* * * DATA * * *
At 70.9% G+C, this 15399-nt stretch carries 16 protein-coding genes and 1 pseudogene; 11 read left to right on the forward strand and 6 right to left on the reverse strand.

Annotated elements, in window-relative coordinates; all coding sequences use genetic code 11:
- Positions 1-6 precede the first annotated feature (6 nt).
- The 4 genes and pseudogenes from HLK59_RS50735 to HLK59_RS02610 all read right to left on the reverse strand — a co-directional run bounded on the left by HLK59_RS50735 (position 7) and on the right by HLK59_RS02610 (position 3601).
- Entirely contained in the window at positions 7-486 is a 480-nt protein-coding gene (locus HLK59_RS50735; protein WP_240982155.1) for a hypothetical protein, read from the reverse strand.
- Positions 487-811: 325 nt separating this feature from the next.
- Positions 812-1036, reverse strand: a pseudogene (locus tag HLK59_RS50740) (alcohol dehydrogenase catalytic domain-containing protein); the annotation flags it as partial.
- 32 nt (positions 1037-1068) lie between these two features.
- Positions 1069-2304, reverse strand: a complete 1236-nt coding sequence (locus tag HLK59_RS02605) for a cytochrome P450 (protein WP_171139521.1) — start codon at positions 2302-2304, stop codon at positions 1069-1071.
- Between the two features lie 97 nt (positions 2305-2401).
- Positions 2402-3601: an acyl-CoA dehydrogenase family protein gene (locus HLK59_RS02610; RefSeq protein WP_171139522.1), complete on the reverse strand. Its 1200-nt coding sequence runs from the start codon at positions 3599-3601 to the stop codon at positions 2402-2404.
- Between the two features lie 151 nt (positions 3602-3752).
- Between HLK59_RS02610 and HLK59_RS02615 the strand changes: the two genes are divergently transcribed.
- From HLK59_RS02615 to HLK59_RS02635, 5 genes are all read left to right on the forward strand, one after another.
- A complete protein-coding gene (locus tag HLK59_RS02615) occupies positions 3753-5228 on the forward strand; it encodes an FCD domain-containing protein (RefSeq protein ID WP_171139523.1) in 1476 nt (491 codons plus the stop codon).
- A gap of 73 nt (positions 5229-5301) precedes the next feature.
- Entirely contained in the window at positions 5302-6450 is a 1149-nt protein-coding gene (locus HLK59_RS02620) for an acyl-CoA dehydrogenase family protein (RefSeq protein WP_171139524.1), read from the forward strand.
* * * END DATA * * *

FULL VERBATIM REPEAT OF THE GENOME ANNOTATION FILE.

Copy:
At 70.9% G+C, this 15399-nt stretch carries 16 protein-coding genes and 1 pseudogene; 11 read left to right on the forward strand and 6 right to left on the reverse strand.

Annotated elements, in window-relative coordinates; all coding sequences use genetic code 11:
- Positions 1-6 precede the first annotated feature (6 nt).
- The 4 genes and pseudogenes from HLK59_RS50735 to HLK59_RS02610 all read right to left on the reverse strand — a co-directional run bounded on the left by HLK59_RS50735 (position 7) and on the right by HLK59_RS02610 (position 3601).
- Entirely contained in the window at positions 7-486 is a 480-nt protein-coding gene (locus HLK59_RS50735; protein WP_240982155.1) for a hypothetical protein, read from the reverse strand.
- Positions 487-811: 325 nt separating this feature from the next.
- Positions 812-1036, reverse strand: a pseudogene (locus tag HLK59_RS50740) (alcohol dehydrogenase catalytic domain-containing protein); the annotation flags it as partial.
- 32 nt (positions 1037-1068) lie between these two features.
- Positions 1069-2304, reverse strand: a complete 1236-nt coding sequence (locus tag HLK59_RS02605) for a cytochrome P450 (protein WP_171139521.1) — start codon at positions 2302-2304, stop codon at positions 1069-1071.
- Between the two features lie 97 nt (positions 2305-2401).
- Positions 2402-3601: an acyl-CoA dehydrogenase family protein gene (locus HLK59_RS02610; RefSeq protein WP_171139522.1), complete on the reverse strand. Its 1200-nt coding sequence runs from the start codon at positions 3599-3601 to the stop codon at positions 2402-2404.
- Between the two features lie 151 nt (positions 3602-3752).
- Between HLK59_RS02610 and HLK59_RS02615 the strand changes: the two genes are divergently transcribed.
- From HLK59_RS02615 to HLK59_RS02635, 5 genes are all read left to right on the forward strand, one after another.
- A complete protein-coding gene (locus tag HLK59_RS02615) occupies positions 3753-5228 on the forward strand; it encodes an FCD domain-containing protein (RefSeq protein ID WP_171139523.1) in 1476 nt (491 codons plus the stop codon).
- A gap of 73 nt (positions 5229-5301) precedes the next feature.
- Entirely contained in the window at positions 5302-6450 is a 1149-nt protein-coding gene (locus HLK59_RS02620) for an acyl-CoA dehydrogenase family protein (RefSeq protein WP_171139524.1), read from the forward strand.